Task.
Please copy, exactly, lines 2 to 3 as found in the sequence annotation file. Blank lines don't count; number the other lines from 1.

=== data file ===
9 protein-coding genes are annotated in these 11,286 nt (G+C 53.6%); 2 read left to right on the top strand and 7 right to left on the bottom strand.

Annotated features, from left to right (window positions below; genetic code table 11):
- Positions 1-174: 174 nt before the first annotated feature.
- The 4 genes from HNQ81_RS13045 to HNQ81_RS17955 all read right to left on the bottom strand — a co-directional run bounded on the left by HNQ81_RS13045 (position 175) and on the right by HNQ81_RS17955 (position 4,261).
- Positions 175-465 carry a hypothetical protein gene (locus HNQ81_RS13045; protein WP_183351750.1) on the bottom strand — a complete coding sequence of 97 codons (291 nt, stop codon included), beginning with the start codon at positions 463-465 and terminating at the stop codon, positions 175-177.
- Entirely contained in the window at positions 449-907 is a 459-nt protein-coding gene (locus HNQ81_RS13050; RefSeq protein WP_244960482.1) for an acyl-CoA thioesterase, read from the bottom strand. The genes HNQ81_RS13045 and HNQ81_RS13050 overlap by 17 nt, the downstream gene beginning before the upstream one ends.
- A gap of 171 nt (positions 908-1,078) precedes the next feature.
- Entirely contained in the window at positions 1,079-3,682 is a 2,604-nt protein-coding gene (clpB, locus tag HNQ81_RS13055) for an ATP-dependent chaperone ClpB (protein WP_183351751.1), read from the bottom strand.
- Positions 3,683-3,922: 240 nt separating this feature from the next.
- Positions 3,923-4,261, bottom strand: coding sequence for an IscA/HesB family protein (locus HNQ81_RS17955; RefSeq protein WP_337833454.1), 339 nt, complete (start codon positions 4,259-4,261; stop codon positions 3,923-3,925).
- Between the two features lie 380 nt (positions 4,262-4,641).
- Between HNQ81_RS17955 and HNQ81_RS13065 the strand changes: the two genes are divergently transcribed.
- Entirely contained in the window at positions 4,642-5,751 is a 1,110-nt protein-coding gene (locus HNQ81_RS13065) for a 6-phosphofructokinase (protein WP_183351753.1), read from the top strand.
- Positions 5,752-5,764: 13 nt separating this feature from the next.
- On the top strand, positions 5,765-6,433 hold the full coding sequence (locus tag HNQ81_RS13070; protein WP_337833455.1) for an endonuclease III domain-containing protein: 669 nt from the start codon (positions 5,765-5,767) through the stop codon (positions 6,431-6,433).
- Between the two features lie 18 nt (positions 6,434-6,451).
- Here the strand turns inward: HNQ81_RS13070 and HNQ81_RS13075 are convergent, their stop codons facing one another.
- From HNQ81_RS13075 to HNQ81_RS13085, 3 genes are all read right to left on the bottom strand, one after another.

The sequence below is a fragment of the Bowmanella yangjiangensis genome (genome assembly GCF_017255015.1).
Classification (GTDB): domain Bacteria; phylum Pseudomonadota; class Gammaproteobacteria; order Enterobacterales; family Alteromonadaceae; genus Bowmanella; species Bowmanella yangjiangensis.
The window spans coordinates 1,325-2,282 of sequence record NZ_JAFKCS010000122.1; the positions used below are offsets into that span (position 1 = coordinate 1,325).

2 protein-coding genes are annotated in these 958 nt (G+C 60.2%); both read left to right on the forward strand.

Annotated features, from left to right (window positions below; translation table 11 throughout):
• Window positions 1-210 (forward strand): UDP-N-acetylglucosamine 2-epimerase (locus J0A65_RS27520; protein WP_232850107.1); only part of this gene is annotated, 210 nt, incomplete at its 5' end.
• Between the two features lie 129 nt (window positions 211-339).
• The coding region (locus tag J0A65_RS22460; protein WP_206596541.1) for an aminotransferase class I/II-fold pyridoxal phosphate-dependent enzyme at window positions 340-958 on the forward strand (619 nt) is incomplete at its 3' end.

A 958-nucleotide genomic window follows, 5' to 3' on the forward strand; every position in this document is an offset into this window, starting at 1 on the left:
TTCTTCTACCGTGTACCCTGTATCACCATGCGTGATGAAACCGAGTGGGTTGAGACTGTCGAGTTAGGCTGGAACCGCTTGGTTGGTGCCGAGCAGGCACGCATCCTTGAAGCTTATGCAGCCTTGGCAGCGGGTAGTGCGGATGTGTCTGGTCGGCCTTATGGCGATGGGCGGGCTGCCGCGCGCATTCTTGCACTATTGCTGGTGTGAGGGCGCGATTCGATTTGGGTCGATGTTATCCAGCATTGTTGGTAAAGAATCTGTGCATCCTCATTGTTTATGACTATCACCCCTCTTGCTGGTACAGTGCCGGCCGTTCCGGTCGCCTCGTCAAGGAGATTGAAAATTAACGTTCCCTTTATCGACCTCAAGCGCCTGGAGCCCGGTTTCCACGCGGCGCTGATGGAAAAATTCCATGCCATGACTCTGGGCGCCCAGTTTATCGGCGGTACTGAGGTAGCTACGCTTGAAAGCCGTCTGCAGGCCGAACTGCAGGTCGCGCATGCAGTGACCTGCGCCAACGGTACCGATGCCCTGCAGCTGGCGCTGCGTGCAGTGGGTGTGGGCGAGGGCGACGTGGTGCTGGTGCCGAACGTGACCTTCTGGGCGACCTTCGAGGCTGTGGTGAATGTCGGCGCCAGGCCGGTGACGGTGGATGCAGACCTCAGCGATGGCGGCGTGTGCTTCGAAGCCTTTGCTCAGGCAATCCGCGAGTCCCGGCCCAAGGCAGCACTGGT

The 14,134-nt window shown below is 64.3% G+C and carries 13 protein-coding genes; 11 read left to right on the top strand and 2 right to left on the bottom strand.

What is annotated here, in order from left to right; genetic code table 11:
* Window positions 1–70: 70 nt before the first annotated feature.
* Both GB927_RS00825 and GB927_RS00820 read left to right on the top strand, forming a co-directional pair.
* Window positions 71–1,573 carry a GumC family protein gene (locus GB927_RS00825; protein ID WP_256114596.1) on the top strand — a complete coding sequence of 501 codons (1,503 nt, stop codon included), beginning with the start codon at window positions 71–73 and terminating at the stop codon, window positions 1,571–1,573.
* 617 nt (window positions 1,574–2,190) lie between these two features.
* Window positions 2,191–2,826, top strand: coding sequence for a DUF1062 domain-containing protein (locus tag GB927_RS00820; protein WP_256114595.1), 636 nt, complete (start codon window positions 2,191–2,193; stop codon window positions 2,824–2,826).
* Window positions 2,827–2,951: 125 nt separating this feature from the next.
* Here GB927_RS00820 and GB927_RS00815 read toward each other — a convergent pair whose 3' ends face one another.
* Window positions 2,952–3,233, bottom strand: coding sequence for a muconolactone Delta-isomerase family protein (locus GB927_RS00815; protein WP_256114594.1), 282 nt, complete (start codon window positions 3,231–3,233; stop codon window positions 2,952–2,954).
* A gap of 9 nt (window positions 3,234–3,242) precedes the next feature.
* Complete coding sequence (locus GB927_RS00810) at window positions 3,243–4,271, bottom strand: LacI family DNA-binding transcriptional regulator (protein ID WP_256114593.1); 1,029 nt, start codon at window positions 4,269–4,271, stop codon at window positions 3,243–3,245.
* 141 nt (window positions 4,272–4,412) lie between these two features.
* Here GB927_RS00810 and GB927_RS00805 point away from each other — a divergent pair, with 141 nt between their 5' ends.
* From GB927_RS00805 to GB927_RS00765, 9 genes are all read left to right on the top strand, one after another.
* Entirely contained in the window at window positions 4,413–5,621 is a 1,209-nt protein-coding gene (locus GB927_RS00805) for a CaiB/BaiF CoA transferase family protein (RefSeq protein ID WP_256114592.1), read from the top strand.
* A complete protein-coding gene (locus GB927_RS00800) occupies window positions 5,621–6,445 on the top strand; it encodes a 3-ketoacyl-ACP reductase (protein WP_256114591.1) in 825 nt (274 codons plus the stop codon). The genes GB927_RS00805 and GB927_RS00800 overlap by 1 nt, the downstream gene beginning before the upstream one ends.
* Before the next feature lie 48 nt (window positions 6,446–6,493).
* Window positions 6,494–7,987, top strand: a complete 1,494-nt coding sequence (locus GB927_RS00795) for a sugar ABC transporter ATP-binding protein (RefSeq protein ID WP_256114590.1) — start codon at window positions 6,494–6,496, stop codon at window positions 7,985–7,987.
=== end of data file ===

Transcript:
Annotated features, from left to right (window positions below; genetic code table 11):
- Positions 1-174: 174 nt before the first annotated feature.